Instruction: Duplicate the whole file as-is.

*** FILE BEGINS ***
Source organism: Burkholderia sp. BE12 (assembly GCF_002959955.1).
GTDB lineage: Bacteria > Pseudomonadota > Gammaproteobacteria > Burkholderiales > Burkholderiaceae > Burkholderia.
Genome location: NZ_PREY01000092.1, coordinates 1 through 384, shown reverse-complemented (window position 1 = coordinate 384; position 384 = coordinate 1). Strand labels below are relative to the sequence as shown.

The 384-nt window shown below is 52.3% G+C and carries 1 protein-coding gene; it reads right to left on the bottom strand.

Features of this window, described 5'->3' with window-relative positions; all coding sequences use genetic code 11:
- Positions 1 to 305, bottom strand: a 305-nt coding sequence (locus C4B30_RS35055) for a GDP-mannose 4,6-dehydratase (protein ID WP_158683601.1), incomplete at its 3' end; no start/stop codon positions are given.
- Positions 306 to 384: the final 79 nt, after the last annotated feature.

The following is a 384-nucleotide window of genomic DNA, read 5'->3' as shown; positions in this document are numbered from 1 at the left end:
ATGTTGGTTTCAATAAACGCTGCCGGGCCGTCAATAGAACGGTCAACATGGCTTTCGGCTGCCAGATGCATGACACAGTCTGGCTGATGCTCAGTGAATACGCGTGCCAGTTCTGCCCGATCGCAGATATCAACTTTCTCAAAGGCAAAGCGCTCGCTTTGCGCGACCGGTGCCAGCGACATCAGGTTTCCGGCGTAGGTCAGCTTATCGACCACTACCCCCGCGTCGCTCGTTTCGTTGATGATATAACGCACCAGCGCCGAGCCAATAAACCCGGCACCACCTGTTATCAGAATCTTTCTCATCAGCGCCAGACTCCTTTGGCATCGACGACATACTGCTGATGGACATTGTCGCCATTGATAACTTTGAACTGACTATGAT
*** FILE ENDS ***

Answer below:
Source organism: Burkholderia sp. BE12 (assembly GCF_002959955.1).
GTDB lineage: Bacteria > Pseudomonadota > Gammaproteobacteria > Burkholderiales > Burkholderiaceae > Burkholderia.
Genome location: NZ_PREY01000092.1, coordinates 1 through 384, shown reverse-complemented (window position 1 = coordinate 384; position 384 = coordinate 1). Strand labels below are relative to the sequence as shown.

The 384-nt window shown below is 52.3% G+C and carries 1 protein-coding gene; it reads right to left on the bottom strand.

Features of this window, described 5'->3' with window-relative positions; all coding sequences use genetic code 11:
- Positions 1 to 305, bottom strand: a 305-nt coding sequence (locus C4B30_RS35055) for a GDP-mannose 4,6-dehydratase (protein ID WP_158683601.1), incomplete at its 3' end; no start/stop codon positions are given.
- Positions 306 to 384: the final 79 nt, after the last annotated feature.

The following is a 384-nucleotide window of genomic DNA, read 5'->3' as shown; positions in this document are numbered from 1 at the left end:
ATGTTGGTTTCAATAAACGCTGCCGGGCCGTCAATAGAACGGTCAACATGGCTTTCGGCTGCCAGATGCATGACACAGTCTGGCTGATGCTCAGTGAATACGCGTGCCAGTTCTGCCCGATCGCAGATATCAACTTTCTCAAAGGCAAAGCGCTCGCTTTGCGCGACCGGTGCCAGCGACATCAGGTTTCCGGCGTAGGTCAGCTTATCGACCACTACCCCCGCGTCGCTCGTTTCGTTGATGATATAACGCACCAGCGCCGAGCCAATAAACCCGGCACCACCTGTTATCAGAATCTTTCTCATCAGCGCCAGACTCCTTTGGCATCGACGACATACTGCTGATGGACATTGTCGCCATTGATAACTTTGAACTGACTATGAT